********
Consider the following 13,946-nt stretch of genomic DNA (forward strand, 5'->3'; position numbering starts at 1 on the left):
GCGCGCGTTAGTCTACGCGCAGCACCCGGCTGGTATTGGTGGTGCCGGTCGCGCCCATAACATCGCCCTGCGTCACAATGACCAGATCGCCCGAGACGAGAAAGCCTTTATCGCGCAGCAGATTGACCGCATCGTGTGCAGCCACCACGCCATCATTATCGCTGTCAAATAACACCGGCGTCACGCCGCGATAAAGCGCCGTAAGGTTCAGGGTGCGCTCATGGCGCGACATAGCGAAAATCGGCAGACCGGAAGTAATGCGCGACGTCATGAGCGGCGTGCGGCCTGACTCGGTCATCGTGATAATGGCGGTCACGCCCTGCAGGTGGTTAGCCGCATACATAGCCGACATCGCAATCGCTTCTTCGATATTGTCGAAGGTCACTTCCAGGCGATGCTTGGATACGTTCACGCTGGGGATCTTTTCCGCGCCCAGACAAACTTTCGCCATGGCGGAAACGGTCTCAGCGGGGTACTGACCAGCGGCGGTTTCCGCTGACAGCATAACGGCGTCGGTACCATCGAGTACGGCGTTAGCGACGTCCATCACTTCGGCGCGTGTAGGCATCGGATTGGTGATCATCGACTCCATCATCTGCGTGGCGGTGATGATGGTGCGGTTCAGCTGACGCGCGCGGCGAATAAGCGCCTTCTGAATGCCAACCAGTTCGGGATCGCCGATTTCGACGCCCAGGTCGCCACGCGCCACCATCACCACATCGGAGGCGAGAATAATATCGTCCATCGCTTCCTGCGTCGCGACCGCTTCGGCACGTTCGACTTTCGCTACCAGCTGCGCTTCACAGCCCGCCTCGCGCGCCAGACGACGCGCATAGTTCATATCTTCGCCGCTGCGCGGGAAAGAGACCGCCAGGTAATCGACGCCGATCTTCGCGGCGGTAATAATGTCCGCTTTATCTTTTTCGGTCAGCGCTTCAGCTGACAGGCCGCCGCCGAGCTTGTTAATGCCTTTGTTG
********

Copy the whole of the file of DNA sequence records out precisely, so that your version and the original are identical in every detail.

Consider the following 13,946-nt stretch of genomic DNA (forward strand, 5'->3'; position numbering starts at 1 on the left):
GCGCGCGTTAGTCTACGCGCAGCACCCGGCTGGTATTGGTGGTGCCGGTCGCGCCCATAACATCGCCCTGCGTCACAATGACCAGATCGCCCGAGACGAGAAAGCCTTTATCGCGCAGCAGATTGACCGCATCGTGTGCAGCCACCACGCCATCATTATCGCTGTCAAATAACACCGGCGTCACGCCGCGATAAAGCGCCGTAAGGTTCAGGGTGCGCTCATGGCGCGACATAGCGAAAATCGGCAGACCGGAAGTAATGCGCGACGTCATGAGCGGCGTGCGGCCTGACTCGGTCATCGTGATAATGGCGGTCACGCCCTGCAGGTGGTTAGCCGCATACATAGCCGACATCGCAATCGCTTCTTCGATATTGTCGAAGGTCACTTCCAGGCGATGCTTGGATACGTTCACGCTGGGGATCTTTTCCGCGCCCAGACAAACTTTCGCCATGGCGGAAACGGTCTCAGCGGGGTACTGACCAGCGGCGGTTTCCGCTGACAGCATAACGGCGTCGGTACCATCGAGTACGGCGTTAGCGACGTCCATCACTTCGGCGCGTGTAGGCATCGGATTGGTGATCATCGACTCCATCATCTGCGTGGCGGTGATGATGGTGCGGTTCAGCTGACGCGCGCGGCGAATAAGCGCCTTCTGAATGCCAACCAGTTCGGGATCGCCGATTTCGACGCCCAGGTCGCCACGCGCCACCATCACCACATCGGAGGCGAGAATAATATCGTCCATCGCTTCCTGCGTCGCGACCGCTTCGGCACGTTCGACTTTCGCTACCAGCTGCGCTTCACAGCCCGCCTCGCGCGCCAGACGACGCGCATAGTTCATATCTTCGCCGCTGCGCGGGAAAGAGACCGCCAGGTAATCGACGCCGATCTTCGCGGCGGTAATAATGTCCGCTTTATCTTTTTCGGTCAGCGCTTCAGCTGACAGGCCGCCGCCGAGCTTGTTAATGCCTTTGTTG